Who Stamps the Bottom of Your Mugs?
The work that goes into making your custom coffee mugs requires more finesse than you might think. Even the act of stamping the bottoms of our mugs and sealing them requires a delicate hand. That’s where members of our prepping and stamping crew like Mike Fredericks come in.
Mike has been with Sunset Hill Stoneware’s team for almost three years. In that time, he became the third place winner of the first annual Sunset Hill Stoneware Beard Growing contest. However, he also became a pro at applying the custom stamps on the bottom of our mugs and adding other fine details. As simple as it may seem, it’s a process that requires care.
Sunset Hill Stoneware’s Many Seals
If you look at the underside of a Sunset Hill Stoneware mug, you might notice a custom stamp with our logo or name. Almost all of our mugs, steins and other stoneware have this stamp or another custom stamp on the bottom.
Mike says that we have more than 460 different stamps for the bottom of your mugs. Other than the custom stamps with our logo, these can include customized logos for everything from lifestyle brands to breweries. We even have scores of stamps for America’s national parks, monuments and historic sites. Each of these has an educational fact about the park for which we made the mug.
Most of these stamps not only show our name. They also include the stamp labeling it as handcrafted in the USA.
Mike and the rest of our team apply these stamps with potter’s ink, which withstands the heat of our kilns. Once they’ve applied the stamp, they seal the bottom of the mug with wax so the stamp is still visible after we finish firing it.
Applying wax to the bottom of the mugs also takes attention to detail. If someone on the prepping and stamping team misses a spot when they’re waxing, it can make the glaze stick to the bottom of the mug after we finish it.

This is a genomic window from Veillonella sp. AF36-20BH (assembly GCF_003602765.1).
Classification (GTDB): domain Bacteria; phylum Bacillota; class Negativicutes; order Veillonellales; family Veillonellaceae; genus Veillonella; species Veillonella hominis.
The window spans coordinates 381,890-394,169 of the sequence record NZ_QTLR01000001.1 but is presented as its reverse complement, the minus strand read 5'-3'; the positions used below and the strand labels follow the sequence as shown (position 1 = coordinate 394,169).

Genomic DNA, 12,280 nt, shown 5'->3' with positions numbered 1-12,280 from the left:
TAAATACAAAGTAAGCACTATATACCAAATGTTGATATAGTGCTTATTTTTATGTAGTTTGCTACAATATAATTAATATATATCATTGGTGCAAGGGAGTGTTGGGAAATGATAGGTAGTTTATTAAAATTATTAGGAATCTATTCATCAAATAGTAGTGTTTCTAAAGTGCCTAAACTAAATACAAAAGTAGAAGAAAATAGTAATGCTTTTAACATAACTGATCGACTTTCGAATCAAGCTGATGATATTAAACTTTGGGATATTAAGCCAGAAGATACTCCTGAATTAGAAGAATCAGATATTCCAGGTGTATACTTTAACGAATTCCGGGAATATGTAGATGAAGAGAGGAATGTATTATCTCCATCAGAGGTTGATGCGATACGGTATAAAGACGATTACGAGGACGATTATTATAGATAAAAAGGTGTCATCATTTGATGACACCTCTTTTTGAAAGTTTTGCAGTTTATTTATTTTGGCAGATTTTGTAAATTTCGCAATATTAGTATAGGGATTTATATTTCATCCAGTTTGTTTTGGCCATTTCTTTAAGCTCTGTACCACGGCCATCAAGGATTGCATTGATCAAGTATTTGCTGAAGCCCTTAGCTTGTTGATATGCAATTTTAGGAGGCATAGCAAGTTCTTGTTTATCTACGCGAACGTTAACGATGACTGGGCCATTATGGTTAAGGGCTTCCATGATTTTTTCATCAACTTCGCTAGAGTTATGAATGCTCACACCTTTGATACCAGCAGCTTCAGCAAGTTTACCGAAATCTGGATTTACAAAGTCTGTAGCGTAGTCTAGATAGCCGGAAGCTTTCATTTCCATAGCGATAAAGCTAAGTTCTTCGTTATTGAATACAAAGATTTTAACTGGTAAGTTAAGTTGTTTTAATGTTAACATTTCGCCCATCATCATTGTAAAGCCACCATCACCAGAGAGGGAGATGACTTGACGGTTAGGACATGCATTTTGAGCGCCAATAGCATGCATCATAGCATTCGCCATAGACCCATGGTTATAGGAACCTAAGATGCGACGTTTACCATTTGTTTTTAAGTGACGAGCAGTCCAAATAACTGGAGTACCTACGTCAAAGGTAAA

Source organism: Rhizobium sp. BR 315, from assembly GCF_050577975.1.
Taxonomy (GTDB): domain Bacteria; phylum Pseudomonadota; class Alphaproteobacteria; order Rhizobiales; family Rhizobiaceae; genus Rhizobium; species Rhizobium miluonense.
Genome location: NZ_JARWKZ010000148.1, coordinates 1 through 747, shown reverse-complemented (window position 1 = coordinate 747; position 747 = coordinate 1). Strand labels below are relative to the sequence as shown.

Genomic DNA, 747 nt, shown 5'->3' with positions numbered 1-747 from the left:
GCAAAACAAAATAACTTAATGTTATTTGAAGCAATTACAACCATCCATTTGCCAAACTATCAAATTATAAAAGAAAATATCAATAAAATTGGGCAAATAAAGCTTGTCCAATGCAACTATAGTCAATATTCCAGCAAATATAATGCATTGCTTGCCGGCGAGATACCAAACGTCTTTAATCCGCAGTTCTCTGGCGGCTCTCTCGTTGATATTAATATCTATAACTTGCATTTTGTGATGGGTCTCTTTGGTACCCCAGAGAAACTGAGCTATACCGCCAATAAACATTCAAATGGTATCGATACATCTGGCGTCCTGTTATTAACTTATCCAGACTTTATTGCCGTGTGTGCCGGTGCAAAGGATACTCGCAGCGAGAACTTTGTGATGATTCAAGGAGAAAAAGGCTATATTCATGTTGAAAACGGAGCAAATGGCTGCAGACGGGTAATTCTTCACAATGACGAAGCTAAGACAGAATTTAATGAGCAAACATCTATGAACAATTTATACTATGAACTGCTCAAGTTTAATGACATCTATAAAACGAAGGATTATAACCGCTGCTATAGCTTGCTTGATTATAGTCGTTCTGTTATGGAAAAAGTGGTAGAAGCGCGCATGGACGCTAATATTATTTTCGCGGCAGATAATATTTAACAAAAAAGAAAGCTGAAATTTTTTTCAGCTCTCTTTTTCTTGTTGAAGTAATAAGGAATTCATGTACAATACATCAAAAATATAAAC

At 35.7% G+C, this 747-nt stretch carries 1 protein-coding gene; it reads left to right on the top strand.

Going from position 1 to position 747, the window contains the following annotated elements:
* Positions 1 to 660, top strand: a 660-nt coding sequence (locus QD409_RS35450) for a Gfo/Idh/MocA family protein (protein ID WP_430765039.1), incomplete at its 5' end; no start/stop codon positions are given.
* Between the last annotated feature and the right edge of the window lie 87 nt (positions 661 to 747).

A Promotional Product You Can Use
Mike covers several different jobs from day to day at the shop. In the mornings, Mike and his coworker Jordan Johnson stamp and wax the bottoms of each mug. Once they finish that work in the early afternoon, they get to work sanding the extra glaze off of the medallions on the mugs. Since we also cross-trained Mike in glazing, he can also apply the glazes to the mugs whenever someone is gone.
However, stamping, waxing and glazing aren’t as easy as Mike or any of his coworkers make it look. Each step takes a careful hand and an eye for details. For example, they have to make sure there’s an even coating of wax all over the bottom of the mug, with no bare patches. Stamps can smudge or look faded. Even more, glazing can be very tricky.
“Each glaze has their own particular way of dipping,” Mike said. “Different ones are thinner and they run, so you have to be quick. But, with some you have to do a slow dip.”
Stamping in particular is deceptively tricky. Everyone on our prepping and stamping crew can easily apply our classic logo bottom stamp without trouble. However, things get trickier whenever we have a new stamp. Mike also noted that some of the mugs that have numbers on the bottom get a second stamp so he can number them.